By Henry Umoru & Joseph Erunke
ABUJA— The Senate resumed plenary, yesterday, after its break, with a warning to politicians not to overheat the polity ahead of 2015. It warned Nigerians not to discuss the balkanisation of the country at all.
In his address at the resumed session, Senate President, David Mark, said a mechanism had been put in place to ensure that the Senate carried out its oversight functions to ensure that the 2013 budget was fully implemented.
This came as President Goodluck Jonathan urged the Executive and the Legislature to rise up to the collective challenge of ensuring full implementation of the 2013 budget.
Mark, however, reminded his colleagues that having raised the bar through their stellar performance in 2012, they would be judged by the very high standards they had set for themselves.
He said the expectations of Nigerians on the Senate would be realised within the framework of existing laws, promising that the task of legislative oversight would be discharged with firmness, diligence, transparency, courage and commitment.
Emodi hails NASS over budget 2013
However, addressing reporters in Abuja, yesterday, Special Adviser to the President on National Assembly Matters, Senator Joy Emodi, who praised the legislature for its speedy passage of this year’s budget, described the action as a significant landmark in the nation’s democracy in the last 13 years.
She said: “The short delay in the time between the actual passage and the processes that will lead to the eventual signing of 2013 national budget into law is due to some other transmission processes and does not in any way detract from the significance of this landmark achievement since 1999.”
Task before Senate —Mark
Speaking earlier, Senator Mark said: “The task of the Senate in 2013 would be to work to restore confidence in the ability of the government to rise to the challenges elicited by the public expectations. We will seek to bring succour to our nation and re-energise our people’s faith in one indivisible nation and in constitutional democracy. We will do this by pursuing a legislative agenda that not only promotes the common good, but also responsive to the national mood and expectations.
“Some of these expectations can be met within the framework of existing laws, provided that the legislative task of oversight is discharged with firmness, diligence, transparency, courage and commitment. Those expectations requiring constitution amendment will definitely be accommodated and addressed in the ongoing efforts to further amend the 1999 Constitution.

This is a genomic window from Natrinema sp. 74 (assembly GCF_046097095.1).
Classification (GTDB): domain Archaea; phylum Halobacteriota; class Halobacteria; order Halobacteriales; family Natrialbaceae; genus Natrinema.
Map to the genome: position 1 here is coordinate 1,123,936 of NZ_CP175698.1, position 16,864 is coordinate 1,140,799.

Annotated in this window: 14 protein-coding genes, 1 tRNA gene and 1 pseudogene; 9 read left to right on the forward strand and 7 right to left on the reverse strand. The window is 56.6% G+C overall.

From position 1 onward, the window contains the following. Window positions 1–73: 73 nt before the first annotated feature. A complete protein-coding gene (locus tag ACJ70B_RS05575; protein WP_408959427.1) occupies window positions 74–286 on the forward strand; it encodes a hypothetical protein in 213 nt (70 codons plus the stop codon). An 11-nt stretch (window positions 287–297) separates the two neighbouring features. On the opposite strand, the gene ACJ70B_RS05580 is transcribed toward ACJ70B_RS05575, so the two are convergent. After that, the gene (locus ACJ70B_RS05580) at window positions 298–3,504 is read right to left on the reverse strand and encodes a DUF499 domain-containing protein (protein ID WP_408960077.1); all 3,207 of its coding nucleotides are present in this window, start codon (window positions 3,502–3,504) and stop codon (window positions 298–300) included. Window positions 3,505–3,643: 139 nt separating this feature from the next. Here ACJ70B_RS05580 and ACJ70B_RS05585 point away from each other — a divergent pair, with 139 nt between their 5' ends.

Balkanisation of the country
“What we should never countenance is any talk about the balkanisation of our country. We have become a melting pot, welded by a common history, a common destiny, and a common heritage. The result is that the fault lines, if any, have become blurred!
“It is gratifying to note that our people have continued to repose their faith in democracy. That faith can only be repaid through sustained good governance. This is why all of us, without exception, must resist the temptation to sacrifice governance on the altar of politics as the 2015 elections approach. Not to do so is to inordinately pander to the mere selfish craving for career advancement.
Mark hails security agencies
“Today, the horizon is not as bleak as it was three months ago. The agents of anarchy and sectarian strife have been kept largely in check by the huge sacrifices of our security forces.
“I salute the commitment, the sacrifice and the bravery of our men and women in the security services, who on our account, place themselves daily in harm’s way to confront the formidable perils tearing at the sinews of our corporate existence.
“Continued vigilance and even greater sacrifice are still needed for terror and insecurity to be totally routed. Internal security operations can certainly benefit from our imaginative legislative efforts aimed at deterring potential perpetrators of such crimes and making the task of the security forces less hazardous.
…wants capital punishment for terrorists
“The Senate will continue to work towards these twin objectives. Not only will we endeavour to enhance the capability of the security agencies to detect and nip these pernicious crimes in the bud, we will also work to ensure that the penalties for their commission are made even more stringent. In this connection, I strongly reiterate my earlier calls for capital punishment for this category of offences.
Vows to collaborate with the Executive
“We will continue to collaborate with the Executive, within the context of the principle of separation of powers, to ensure that our nation emerges stronger and more dynamic. Such collaboration in no way diminishes the constitutional status of the National Assembly as the driving force of this democracy. It rather enriches it, for the Executive, the Legislature and the Judiciary, are partners, all working towards good governance.
“Just before our last recess, we did observe certain incidents smacking of disrespect and contumacy towards the Senate, and particularly of its power to investigate some MDAs. For now, let me make this very clear: The power to launch investigations into agencies of government is expressly given to parliament by Section 88 of the 1999 Constitution (As Amended), as part of parliament’s oversight functions. The Senate will not brook any act contemptuous of it, nor will it abnegate a responsibility so expressly conferred.”